The ECO PAPER project has led to an innovative concept of using confectionery production waste, previously treated as waste and disposed of by incineration, as a functional part of the final packaging of food products. The starting concept is based on the opportunity to reuse thousands of tons of waste that would otherwise be destroyed. Hazelnut shells are waste that cannot be avoided when using hazelnuts in food production. With the ECO PAPER project, this waste is transferred to a dedicated dry-milling process, thus producing hazelnut shells of a particle size suitable for the production of the cardboard of the final product’s packaging. The conventional fibrous raw material for the production of paper is the pulp produced by wood through "chemical cooking" or mechanical refining, or it is recycled fiber. Wood fibers show many advantages for today's paper types but not in all cases.
The project aims at exploring and evaluating the possibility of partially replacing conventional wood-based fibers in the production of cardboard by reusing part of the production waste and increasing the share of recycled material inside the cardboard, seeking to ensure economic efficiency and at the same time reducing environmental impacts. The project confirmed that hazelnut shells are well suitable to increase the volume of the cardboard to be used in the packaging production, providing a greater thickness with the same amount of material. The effect of increasing the volume due to the addition of hazelnut shells to the conventional preparation of the cardboard is caused by the envelope of particles in the complex microstructure of the fiber network. The volume is very important for the cardboard, especially for the internal layers of the multilayer: a voluminous internal layer increases the stiffness of the cardboard folding, which is essential both for transport packaging and for display packages.
Fasi del Progetto
The project consisted of the following main operational phases:
- Elaboration of the recipe: development in laboratory of the board recipes, process investigations, and analytical characterization of the material; overall, this phase provided the first necessary knowledge for the structuring of a multilayer cardboard with reuse of hazelnut shells and cocoa bean skins. This phase was important in order to understand the initial limits of the laboratory tests and indicate corrective measures for any eventual problem at the industrial level.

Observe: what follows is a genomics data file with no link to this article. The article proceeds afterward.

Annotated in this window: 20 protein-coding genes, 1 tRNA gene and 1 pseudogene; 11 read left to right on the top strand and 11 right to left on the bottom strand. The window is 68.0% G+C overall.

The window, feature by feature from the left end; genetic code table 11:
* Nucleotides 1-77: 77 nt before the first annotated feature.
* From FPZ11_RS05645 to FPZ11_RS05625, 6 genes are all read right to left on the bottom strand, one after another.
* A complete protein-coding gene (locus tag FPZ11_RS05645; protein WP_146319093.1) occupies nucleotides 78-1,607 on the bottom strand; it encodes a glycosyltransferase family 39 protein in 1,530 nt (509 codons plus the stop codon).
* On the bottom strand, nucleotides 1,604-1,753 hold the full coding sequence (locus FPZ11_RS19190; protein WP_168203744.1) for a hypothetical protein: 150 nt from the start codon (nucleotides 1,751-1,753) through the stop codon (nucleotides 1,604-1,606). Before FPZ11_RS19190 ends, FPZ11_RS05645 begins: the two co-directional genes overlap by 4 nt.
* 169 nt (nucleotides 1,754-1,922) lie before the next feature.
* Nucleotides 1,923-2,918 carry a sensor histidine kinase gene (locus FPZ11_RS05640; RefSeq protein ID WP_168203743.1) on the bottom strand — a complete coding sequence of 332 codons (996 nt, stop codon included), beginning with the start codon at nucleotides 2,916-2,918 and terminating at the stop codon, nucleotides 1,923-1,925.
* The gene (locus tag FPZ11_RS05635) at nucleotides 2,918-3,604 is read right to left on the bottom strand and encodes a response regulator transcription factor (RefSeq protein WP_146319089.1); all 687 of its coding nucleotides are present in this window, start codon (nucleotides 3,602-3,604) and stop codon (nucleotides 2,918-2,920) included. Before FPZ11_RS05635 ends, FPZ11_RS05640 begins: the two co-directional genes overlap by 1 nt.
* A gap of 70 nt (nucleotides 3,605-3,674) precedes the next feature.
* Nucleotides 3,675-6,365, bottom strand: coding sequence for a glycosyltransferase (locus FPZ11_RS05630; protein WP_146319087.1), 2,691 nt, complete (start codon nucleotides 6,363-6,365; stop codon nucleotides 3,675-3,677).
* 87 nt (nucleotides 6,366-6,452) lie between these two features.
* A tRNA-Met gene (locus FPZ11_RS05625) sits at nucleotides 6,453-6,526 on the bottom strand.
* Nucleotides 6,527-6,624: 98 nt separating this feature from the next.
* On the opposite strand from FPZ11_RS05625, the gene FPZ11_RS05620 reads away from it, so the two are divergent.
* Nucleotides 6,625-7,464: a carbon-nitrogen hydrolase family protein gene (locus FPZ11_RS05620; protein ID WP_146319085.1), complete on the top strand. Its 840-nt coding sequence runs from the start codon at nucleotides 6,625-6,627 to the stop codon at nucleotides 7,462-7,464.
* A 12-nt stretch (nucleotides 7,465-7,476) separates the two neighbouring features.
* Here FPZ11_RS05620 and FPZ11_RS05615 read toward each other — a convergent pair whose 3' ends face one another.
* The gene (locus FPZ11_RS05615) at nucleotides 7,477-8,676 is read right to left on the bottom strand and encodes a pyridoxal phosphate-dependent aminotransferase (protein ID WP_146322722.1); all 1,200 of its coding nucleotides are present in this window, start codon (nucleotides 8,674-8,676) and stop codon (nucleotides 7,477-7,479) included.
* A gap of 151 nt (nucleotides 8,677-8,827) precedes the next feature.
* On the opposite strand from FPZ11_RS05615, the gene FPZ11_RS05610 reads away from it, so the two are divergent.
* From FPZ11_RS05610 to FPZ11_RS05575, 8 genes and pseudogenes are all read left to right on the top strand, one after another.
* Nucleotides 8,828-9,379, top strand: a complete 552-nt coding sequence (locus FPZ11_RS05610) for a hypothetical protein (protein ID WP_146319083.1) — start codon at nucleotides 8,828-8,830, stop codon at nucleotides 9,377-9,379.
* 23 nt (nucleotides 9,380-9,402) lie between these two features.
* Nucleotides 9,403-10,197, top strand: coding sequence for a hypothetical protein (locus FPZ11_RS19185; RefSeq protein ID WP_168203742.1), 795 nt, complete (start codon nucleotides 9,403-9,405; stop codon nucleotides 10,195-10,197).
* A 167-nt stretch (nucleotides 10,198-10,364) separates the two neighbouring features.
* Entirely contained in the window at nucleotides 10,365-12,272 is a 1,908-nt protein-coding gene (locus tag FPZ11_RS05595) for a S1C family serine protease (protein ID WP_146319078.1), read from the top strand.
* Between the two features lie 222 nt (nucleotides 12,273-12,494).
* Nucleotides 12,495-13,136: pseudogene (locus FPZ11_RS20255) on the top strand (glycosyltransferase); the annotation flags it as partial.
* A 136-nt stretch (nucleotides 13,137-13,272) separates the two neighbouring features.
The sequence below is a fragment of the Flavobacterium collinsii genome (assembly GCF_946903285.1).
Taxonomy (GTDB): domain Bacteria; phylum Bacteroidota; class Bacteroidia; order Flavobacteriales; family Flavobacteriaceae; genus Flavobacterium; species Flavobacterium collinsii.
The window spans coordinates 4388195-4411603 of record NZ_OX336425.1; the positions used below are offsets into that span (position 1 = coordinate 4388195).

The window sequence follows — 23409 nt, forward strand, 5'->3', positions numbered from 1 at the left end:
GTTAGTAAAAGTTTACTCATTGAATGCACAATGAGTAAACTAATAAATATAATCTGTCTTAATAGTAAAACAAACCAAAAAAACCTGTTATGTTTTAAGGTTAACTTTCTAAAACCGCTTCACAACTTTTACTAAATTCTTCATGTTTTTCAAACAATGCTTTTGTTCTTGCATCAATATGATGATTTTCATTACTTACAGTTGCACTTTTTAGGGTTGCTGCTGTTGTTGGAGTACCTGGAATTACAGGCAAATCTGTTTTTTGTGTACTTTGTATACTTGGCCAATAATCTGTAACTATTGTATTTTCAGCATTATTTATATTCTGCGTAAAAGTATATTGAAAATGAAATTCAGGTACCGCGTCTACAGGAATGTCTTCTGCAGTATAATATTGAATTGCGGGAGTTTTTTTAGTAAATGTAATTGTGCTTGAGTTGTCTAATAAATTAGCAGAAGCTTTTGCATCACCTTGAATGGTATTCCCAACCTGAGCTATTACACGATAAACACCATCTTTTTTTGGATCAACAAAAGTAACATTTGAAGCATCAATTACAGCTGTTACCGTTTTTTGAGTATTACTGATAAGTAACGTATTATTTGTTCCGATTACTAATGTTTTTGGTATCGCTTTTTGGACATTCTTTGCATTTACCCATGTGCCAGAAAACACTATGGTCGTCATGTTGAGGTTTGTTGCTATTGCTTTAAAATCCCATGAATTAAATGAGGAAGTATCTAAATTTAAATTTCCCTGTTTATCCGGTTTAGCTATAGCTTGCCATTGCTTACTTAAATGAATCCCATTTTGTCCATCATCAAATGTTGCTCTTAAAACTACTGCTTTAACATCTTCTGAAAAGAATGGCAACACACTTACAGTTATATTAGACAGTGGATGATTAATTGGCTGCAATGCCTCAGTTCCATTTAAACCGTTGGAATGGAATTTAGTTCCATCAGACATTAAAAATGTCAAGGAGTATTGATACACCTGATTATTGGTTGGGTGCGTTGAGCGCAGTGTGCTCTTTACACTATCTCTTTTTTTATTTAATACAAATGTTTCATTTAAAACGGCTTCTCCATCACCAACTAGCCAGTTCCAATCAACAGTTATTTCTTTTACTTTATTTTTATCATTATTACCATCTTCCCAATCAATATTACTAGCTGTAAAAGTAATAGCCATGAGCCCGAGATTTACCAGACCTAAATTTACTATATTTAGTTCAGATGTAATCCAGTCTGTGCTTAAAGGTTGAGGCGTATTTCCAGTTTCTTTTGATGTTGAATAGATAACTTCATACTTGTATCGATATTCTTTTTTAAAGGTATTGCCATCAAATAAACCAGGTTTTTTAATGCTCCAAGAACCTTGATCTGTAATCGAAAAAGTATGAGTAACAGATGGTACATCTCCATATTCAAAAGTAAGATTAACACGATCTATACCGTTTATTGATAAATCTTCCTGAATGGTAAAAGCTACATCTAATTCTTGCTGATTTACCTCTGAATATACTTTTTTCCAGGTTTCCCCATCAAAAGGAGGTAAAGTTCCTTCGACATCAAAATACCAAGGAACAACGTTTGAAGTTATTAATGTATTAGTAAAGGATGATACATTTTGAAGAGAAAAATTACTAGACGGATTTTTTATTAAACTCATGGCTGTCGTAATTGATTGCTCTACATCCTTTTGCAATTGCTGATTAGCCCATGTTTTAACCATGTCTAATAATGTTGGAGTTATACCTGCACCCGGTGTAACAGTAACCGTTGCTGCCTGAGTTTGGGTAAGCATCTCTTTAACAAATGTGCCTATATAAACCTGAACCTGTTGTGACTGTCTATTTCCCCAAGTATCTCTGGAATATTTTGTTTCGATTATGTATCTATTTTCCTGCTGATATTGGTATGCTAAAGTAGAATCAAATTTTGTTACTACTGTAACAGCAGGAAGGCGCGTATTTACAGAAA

- Cardboard production: following the first preparations produced in laboratory, industrial tests were carried out. The tests performed at the mill resulted in a cardboard of satisfactory quality. In the end, the addition of ten percent of hazelnut shells to the central layer proved to be the optimal solution in order to satisfy all quality parameters. The recipe optimized for grinded hazelnut shells has proven to be well workable at the mill and machinability level, as well as at the water circuits level. The tests of the industrial mill were the core business of the development work.
- Processing test: the last operational phase included processing tests for the cardboard produced in standard package, thus involving several downstream phases such as printing, die cutting, folding and gluing. This phase was important and fundamental for evaluating the quality and machinability of the produced cardboard. In fact, cardboard with the same quality parameters can have different behaviors depending on the composition.
All relevant production phases of the new packaging product have been validated within the Eco Paper project. Between hazelnut shells and cocoa bean skins, the work has focused more on hazelnut shells, which have proven to be more suitable for this type of processing. The use of the cocoa bean skins has led to a good level of cardboard quality or in any case to a quality satisfying the required technical specifications, but some operational drawbacks also occured that have required corrective measures. Consequently, the use of cocoa bean skins was not further studied in the project.
As for the recipe in compliance with the required quality characteristics, the optimal result has been obtained mixing 10% of hazelnut shells in the intermediate layer. Another important result was the reduction of the allergenic potential of hazelnut shells through a specific pre-treatment process. A first processing test of die-cutted (not pressed) packages was performed on a display package. The project has given good basic results which, however, will have to be confirmed and further investigated through new tests to correct and refine the applications and define the possible implementation, as well as possible exploitation of the project results.
Further details are available in the Laymans’ Report.